Marginalized groups such as LGBTI communities or sex workers will lose access to critical health services, including clinic and outreach programs. When organizations reject U.S. funds, they often have to reduce the scale of their programs—years of work to earn the trust of marginalized communities are also lost when clinics close. Often, there are no other existing programs to replace the services.
NGOs who are already suffering from significant funding shortages due to their decision to continue to provide comprehensive sexual and reproductive healthcare will struggle even more to help those in need.
Movements will lose momentum due to the chilling effect the global gag rule has on advocacy. The policy discourages collaboration between groups that are gagged and groups that are not, and it prevents gagged groups from participating in movements to reform restrictive abortion laws or address other crosscutting human rights concerns—such as LGBTI and sex worker rights, gender-based violence prevention, and HIV criminalization.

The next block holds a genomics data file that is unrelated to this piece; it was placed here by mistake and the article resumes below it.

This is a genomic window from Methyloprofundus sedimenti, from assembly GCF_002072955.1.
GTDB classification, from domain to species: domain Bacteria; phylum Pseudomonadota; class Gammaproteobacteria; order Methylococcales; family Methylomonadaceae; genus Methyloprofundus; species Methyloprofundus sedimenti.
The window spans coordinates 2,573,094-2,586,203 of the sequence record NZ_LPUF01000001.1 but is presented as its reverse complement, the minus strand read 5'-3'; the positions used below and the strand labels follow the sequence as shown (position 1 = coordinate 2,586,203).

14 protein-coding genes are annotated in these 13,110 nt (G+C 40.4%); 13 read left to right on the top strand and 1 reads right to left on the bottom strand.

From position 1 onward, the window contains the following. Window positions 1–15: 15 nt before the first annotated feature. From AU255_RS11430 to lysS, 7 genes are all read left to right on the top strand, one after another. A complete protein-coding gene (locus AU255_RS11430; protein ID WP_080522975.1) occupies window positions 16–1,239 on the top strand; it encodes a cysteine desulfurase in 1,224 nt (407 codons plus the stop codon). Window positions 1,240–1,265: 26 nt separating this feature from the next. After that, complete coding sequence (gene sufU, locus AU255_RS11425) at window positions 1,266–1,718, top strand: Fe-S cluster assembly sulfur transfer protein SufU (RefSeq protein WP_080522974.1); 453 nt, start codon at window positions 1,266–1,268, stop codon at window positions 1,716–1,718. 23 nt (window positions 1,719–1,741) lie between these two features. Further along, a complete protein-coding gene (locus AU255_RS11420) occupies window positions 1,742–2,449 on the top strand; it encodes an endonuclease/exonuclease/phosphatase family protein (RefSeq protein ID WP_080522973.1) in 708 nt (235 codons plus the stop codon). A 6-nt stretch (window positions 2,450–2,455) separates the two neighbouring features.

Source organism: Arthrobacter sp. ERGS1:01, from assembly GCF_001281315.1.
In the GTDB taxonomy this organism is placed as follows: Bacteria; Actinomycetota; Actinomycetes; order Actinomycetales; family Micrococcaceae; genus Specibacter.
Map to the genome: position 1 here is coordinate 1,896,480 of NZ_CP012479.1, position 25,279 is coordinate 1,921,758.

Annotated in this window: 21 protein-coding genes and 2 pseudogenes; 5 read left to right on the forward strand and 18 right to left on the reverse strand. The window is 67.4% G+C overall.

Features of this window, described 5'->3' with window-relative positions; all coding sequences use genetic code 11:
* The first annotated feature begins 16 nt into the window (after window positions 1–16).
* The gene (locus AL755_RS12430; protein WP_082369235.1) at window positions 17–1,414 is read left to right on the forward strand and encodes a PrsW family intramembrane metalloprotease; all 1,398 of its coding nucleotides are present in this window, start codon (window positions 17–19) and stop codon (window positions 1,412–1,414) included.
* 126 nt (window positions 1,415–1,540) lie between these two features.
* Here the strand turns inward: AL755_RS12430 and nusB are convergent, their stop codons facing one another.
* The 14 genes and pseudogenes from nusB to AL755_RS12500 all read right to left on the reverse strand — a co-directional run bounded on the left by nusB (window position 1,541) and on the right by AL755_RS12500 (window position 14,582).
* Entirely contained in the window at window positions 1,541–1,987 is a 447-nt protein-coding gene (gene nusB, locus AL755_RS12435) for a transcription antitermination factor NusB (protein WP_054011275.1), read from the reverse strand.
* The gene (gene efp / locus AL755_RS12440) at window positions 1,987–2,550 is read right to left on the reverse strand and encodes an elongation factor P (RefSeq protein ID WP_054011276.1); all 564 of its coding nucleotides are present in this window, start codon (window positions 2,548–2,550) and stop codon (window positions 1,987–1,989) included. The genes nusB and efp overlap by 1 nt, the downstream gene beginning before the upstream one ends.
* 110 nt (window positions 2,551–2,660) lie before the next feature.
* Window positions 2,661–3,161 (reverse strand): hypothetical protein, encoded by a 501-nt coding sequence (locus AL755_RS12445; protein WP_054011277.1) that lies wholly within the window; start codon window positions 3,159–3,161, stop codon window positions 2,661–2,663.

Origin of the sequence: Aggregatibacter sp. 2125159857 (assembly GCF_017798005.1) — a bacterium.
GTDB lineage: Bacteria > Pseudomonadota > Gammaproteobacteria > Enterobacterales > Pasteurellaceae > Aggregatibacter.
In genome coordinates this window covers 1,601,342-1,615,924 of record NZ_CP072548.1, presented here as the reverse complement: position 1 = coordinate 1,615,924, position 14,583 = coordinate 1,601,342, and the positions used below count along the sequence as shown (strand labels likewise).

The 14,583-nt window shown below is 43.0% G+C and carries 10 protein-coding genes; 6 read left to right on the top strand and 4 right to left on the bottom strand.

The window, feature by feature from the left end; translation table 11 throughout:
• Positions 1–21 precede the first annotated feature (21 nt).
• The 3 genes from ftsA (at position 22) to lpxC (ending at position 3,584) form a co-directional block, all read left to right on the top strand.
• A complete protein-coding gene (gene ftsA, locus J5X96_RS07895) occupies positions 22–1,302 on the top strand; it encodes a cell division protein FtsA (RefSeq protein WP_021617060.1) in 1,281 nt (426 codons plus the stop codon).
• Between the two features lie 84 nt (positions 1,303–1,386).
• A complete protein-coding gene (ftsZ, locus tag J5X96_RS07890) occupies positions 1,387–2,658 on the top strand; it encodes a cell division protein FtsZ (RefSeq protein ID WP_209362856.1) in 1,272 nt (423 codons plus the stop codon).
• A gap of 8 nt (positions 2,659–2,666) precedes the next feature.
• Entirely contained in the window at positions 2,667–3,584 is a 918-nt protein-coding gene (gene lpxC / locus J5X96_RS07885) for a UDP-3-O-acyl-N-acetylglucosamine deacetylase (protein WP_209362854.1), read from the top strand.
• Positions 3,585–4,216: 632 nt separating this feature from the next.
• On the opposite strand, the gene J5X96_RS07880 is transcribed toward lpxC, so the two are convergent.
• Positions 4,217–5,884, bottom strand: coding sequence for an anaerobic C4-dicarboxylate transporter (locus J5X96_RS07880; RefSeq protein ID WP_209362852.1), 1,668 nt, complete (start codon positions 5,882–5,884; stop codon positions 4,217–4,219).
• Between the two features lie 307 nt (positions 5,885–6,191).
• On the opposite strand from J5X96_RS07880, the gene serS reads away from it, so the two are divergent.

Does the global gag rule create more unsafe abortions?
Yes. Past iterations of the global gag rule have shown that the policy does not reduce the number of abortions, and it has led to an increase in unsafe abortions and negative impacts on maternal, newborn, and child health.
Is access to a safe, legal abortion a human right?
Yes. People have a human right to be free from gender-based discrimination. Denying access to safe abortions is gender discrimination because it denies equal access to health care and good health. People seeking reproductive care also have a right to autonomy and self-determination, which means they have a right to decide what to do with their own bodies.
In the past few years, several UN agencies and experts have gone on the record about the right to a safe, legal abortion.
Many UN agencies have called on state governments to remove barriers to abortion services. In 2017, the UN Human Rights Council unanimously adopted a resolution condemning abuse and discrimination of women, which included language about access to safe abortions when permitted by law.